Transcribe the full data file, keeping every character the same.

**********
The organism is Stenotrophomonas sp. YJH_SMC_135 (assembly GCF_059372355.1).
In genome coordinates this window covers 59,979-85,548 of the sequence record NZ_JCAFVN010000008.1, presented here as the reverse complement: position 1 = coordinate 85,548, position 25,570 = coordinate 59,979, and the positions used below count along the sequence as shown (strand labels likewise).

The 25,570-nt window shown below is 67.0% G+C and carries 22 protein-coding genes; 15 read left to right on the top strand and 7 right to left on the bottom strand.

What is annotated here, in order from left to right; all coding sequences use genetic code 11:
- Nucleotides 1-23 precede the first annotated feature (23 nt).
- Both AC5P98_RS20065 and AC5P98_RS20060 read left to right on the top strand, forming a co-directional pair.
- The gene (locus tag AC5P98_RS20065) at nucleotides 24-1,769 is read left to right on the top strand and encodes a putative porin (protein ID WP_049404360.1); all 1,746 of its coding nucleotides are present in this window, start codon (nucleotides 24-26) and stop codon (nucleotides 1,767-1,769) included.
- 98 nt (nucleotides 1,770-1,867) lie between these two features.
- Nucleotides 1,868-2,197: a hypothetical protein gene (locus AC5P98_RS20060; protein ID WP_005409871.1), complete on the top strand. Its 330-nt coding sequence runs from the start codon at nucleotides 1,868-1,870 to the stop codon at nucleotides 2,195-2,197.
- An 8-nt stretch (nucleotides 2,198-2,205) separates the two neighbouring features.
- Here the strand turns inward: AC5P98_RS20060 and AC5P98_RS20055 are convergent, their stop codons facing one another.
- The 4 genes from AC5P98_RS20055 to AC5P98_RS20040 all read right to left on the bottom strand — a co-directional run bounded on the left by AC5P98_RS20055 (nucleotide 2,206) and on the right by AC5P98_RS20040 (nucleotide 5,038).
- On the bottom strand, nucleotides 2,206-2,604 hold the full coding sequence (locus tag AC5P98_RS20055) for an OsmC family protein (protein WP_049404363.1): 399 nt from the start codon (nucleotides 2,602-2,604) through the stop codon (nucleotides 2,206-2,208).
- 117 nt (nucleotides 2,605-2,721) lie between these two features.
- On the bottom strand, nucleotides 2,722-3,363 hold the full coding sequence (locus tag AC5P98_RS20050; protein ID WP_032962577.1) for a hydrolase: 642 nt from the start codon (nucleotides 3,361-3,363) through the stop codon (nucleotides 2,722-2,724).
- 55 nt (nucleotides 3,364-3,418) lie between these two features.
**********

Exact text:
The organism is Stenotrophomonas sp. YJH_SMC_135 (assembly GCF_059372355.1).
In genome coordinates this window covers 59,979-85,548 of the sequence record NZ_JCAFVN010000008.1, presented here as the reverse complement: position 1 = coordinate 85,548, position 25,570 = coordinate 59,979, and the positions used below count along the sequence as shown (strand labels likewise).

The 25,570-nt window shown below is 67.0% G+C and carries 22 protein-coding genes; 15 read left to right on the top strand and 7 right to left on the bottom strand.

What is annotated here, in order from left to right; all coding sequences use genetic code 11:
- Nucleotides 1-23 precede the first annotated feature (23 nt).
- Both AC5P98_RS20065 and AC5P98_RS20060 read left to right on the top strand, forming a co-directional pair.
- The gene (locus tag AC5P98_RS20065) at nucleotides 24-1,769 is read left to right on the top strand and encodes a putative porin (protein ID WP_049404360.1); all 1,746 of its coding nucleotides are present in this window, start codon (nucleotides 24-26) and stop codon (nucleotides 1,767-1,769) included.
- 98 nt (nucleotides 1,770-1,867) lie between these two features.
- Nucleotides 1,868-2,197: a hypothetical protein gene (locus AC5P98_RS20060; protein ID WP_005409871.1), complete on the top strand. Its 330-nt coding sequence runs from the start codon at nucleotides 1,868-1,870 to the stop codon at nucleotides 2,195-2,197.
- An 8-nt stretch (nucleotides 2,198-2,205) separates the two neighbouring features.
- Here the strand turns inward: AC5P98_RS20060 and AC5P98_RS20055 are convergent, their stop codons facing one another.
- The 4 genes from AC5P98_RS20055 to AC5P98_RS20040 all read right to left on the bottom strand — a co-directional run bounded on the left by AC5P98_RS20055 (nucleotide 2,206) and on the right by AC5P98_RS20040 (nucleotide 5,038).
- On the bottom strand, nucleotides 2,206-2,604 hold the full coding sequence (locus tag AC5P98_RS20055) for an OsmC family protein (protein WP_049404363.1): 399 nt from the start codon (nucleotides 2,602-2,604) through the stop codon (nucleotides 2,206-2,208).
- 117 nt (nucleotides 2,605-2,721) lie between these two features.
- On the bottom strand, nucleotides 2,722-3,363 hold the full coding sequence (locus tag AC5P98_RS20050; protein ID WP_032962577.1) for a hydrolase: 642 nt from the start codon (nucleotides 3,361-3,363) through the stop codon (nucleotides 2,722-2,724).
- 55 nt (nucleotides 3,364-3,418) lie between these two features.